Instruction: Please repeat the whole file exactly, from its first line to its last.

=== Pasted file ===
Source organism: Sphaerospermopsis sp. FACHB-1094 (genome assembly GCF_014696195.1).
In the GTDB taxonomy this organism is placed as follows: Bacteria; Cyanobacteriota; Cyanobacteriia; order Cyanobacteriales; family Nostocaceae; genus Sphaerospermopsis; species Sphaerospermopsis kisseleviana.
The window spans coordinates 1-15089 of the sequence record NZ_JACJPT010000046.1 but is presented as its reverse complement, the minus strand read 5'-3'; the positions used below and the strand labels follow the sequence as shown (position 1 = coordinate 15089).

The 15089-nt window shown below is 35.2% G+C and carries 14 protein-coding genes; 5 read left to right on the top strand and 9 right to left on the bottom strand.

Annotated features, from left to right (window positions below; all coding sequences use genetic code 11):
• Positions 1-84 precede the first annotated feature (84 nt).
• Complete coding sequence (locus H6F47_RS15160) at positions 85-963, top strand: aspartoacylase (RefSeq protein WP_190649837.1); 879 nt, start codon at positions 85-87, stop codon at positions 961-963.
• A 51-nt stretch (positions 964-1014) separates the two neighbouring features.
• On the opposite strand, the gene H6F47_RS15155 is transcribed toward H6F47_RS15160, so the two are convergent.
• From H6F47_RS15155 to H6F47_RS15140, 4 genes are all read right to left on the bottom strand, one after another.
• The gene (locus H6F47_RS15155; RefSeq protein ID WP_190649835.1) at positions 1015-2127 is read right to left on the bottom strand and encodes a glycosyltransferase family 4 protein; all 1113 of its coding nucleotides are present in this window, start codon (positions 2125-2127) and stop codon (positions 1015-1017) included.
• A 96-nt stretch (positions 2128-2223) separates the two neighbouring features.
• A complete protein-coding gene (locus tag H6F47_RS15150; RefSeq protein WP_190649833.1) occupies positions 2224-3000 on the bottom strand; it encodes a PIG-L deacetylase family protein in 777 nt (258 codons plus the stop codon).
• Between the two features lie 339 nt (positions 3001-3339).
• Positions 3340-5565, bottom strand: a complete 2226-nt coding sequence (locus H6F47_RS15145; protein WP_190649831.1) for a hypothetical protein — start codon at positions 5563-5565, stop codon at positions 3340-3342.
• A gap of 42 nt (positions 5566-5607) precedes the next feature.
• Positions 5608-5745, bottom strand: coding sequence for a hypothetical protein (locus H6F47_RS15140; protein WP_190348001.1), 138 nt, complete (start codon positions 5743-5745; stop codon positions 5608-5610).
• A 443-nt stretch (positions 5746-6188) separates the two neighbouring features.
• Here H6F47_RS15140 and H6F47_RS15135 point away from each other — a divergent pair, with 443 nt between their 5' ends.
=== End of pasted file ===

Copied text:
Source organism: Sphaerospermopsis sp. FACHB-1094 (genome assembly GCF_014696195.1).
In the GTDB taxonomy this organism is placed as follows: Bacteria; Cyanobacteriota; Cyanobacteriia; order Cyanobacteriales; family Nostocaceae; genus Sphaerospermopsis; species Sphaerospermopsis kisseleviana.
The window spans coordinates 1-15089 of the sequence record NZ_JACJPT010000046.1 but is presented as its reverse complement, the minus strand read 5'-3'; the positions used below and the strand labels follow the sequence as shown (position 1 = coordinate 15089).

The 15089-nt window shown below is 35.2% G+C and carries 14 protein-coding genes; 5 read left to right on the top strand and 9 right to left on the bottom strand.

Annotated features, from left to right (window positions below; all coding sequences use genetic code 11):
• Positions 1-84 precede the first annotated feature (84 nt).
• Complete coding sequence (locus H6F47_RS15160) at positions 85-963, top strand: aspartoacylase (RefSeq protein WP_190649837.1); 879 nt, start codon at positions 85-87, stop codon at positions 961-963.
• A 51-nt stretch (positions 964-1014) separates the two neighbouring features.
• On the opposite strand, the gene H6F47_RS15155 is transcribed toward H6F47_RS15160, so the two are convergent.
• From H6F47_RS15155 to H6F47_RS15140, 4 genes are all read right to left on the bottom strand, one after another.
• The gene (locus H6F47_RS15155; RefSeq protein ID WP_190649835.1) at positions 1015-2127 is read right to left on the bottom strand and encodes a glycosyltransferase family 4 protein; all 1113 of its coding nucleotides are present in this window, start codon (positions 2125-2127) and stop codon (positions 1015-1017) included.
• A 96-nt stretch (positions 2128-2223) separates the two neighbouring features.
• A complete protein-coding gene (locus tag H6F47_RS15150; RefSeq protein WP_190649833.1) occupies positions 2224-3000 on the bottom strand; it encodes a PIG-L deacetylase family protein in 777 nt (258 codons plus the stop codon).
• Between the two features lie 339 nt (positions 3001-3339).
• Positions 3340-5565, bottom strand: a complete 2226-nt coding sequence (locus H6F47_RS15145; protein WP_190649831.1) for a hypothetical protein — start codon at positions 5563-5565, stop codon at positions 3340-3342.
• A gap of 42 nt (positions 5566-5607) precedes the next feature.
• Positions 5608-5745, bottom strand: coding sequence for a hypothetical protein (locus H6F47_RS15140; protein WP_190348001.1), 138 nt, complete (start codon positions 5743-5745; stop codon positions 5608-5610).
• A 443-nt stretch (positions 5746-6188) separates the two neighbouring features.
• Here H6F47_RS15140 and H6F47_RS15135 point away from each other — a divergent pair, with 443 nt between their 5' ends.